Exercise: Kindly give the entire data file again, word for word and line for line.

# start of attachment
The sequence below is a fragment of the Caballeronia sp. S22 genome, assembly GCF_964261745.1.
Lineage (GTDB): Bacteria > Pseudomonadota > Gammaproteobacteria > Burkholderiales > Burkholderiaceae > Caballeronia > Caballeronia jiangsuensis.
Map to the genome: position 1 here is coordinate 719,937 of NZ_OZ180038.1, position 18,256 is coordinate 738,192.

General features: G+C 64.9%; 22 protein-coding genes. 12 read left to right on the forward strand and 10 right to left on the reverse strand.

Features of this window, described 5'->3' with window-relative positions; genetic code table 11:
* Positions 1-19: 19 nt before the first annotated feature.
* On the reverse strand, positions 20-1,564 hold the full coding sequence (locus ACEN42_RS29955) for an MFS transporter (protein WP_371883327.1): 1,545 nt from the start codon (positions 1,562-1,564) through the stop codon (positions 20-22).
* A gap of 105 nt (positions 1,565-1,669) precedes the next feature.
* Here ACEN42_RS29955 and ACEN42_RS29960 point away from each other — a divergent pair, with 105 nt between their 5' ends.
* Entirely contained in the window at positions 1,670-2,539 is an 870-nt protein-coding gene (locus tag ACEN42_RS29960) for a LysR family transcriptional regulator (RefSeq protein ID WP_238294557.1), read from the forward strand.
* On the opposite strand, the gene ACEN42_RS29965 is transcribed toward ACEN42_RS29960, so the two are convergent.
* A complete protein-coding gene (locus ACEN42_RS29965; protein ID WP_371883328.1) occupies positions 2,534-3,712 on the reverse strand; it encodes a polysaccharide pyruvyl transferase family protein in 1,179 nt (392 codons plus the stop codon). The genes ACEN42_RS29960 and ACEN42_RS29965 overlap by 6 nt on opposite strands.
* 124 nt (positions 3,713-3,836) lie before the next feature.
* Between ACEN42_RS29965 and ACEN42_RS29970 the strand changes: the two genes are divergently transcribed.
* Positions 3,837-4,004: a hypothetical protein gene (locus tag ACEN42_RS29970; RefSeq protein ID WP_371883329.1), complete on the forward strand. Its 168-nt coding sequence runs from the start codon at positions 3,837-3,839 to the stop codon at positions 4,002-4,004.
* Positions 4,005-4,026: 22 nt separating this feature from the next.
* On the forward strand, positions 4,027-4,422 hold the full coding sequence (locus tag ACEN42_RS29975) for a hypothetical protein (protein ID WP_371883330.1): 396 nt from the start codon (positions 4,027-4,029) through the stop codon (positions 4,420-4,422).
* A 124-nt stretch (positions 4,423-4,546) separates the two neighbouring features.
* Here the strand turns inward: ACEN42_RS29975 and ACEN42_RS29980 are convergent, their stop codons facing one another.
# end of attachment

The sequence below is a fragment of the Caballeronia sp. S22 genome, assembly GCF_964261745.1.
Lineage (GTDB): Bacteria > Pseudomonadota > Gammaproteobacteria > Burkholderiales > Burkholderiaceae > Caballeronia > Caballeronia jiangsuensis.
Map to the genome: position 1 here is coordinate 719,937 of NZ_OZ180038.1, position 18,256 is coordinate 738,192.

General features: G+C 64.9%; 22 protein-coding genes. 12 read left to right on the forward strand and 10 right to left on the reverse strand.

Features of this window, described 5'->3' with window-relative positions; genetic code table 11:
* Positions 1-19: 19 nt before the first annotated feature.
* On the reverse strand, positions 20-1,564 hold the full coding sequence (locus ACEN42_RS29955) for an MFS transporter (protein WP_371883327.1): 1,545 nt from the start codon (positions 1,562-1,564) through the stop codon (positions 20-22).
* A gap of 105 nt (positions 1,565-1,669) precedes the next feature.
* Here ACEN42_RS29955 and ACEN42_RS29960 point away from each other — a divergent pair, with 105 nt between their 5' ends.
* Entirely contained in the window at positions 1,670-2,539 is an 870-nt protein-coding gene (locus tag ACEN42_RS29960) for a LysR family transcriptional regulator (RefSeq protein ID WP_238294557.1), read from the forward strand.
* On the opposite strand, the gene ACEN42_RS29965 is transcribed toward ACEN42_RS29960, so the two are convergent.
* A complete protein-coding gene (locus ACEN42_RS29965; protein ID WP_371883328.1) occupies positions 2,534-3,712 on the reverse strand; it encodes a polysaccharide pyruvyl transferase family protein in 1,179 nt (392 codons plus the stop codon). The genes ACEN42_RS29960 and ACEN42_RS29965 overlap by 6 nt on opposite strands.
* 124 nt (positions 3,713-3,836) lie before the next feature.
* Between ACEN42_RS29965 and ACEN42_RS29970 the strand changes: the two genes are divergently transcribed.
* Positions 3,837-4,004: a hypothetical protein gene (locus tag ACEN42_RS29970; RefSeq protein ID WP_371883329.1), complete on the forward strand. Its 168-nt coding sequence runs from the start codon at positions 3,837-3,839 to the stop codon at positions 4,002-4,004.
* Positions 4,005-4,026: 22 nt separating this feature from the next.
* On the forward strand, positions 4,027-4,422 hold the full coding sequence (locus tag ACEN42_RS29975) for a hypothetical protein (protein ID WP_371883330.1): 396 nt from the start codon (positions 4,027-4,029) through the stop codon (positions 4,420-4,422).
* A 124-nt stretch (positions 4,423-4,546) separates the two neighbouring features.
* Here the strand turns inward: ACEN42_RS29975 and ACEN42_RS29980 are convergent, their stop codons facing one another.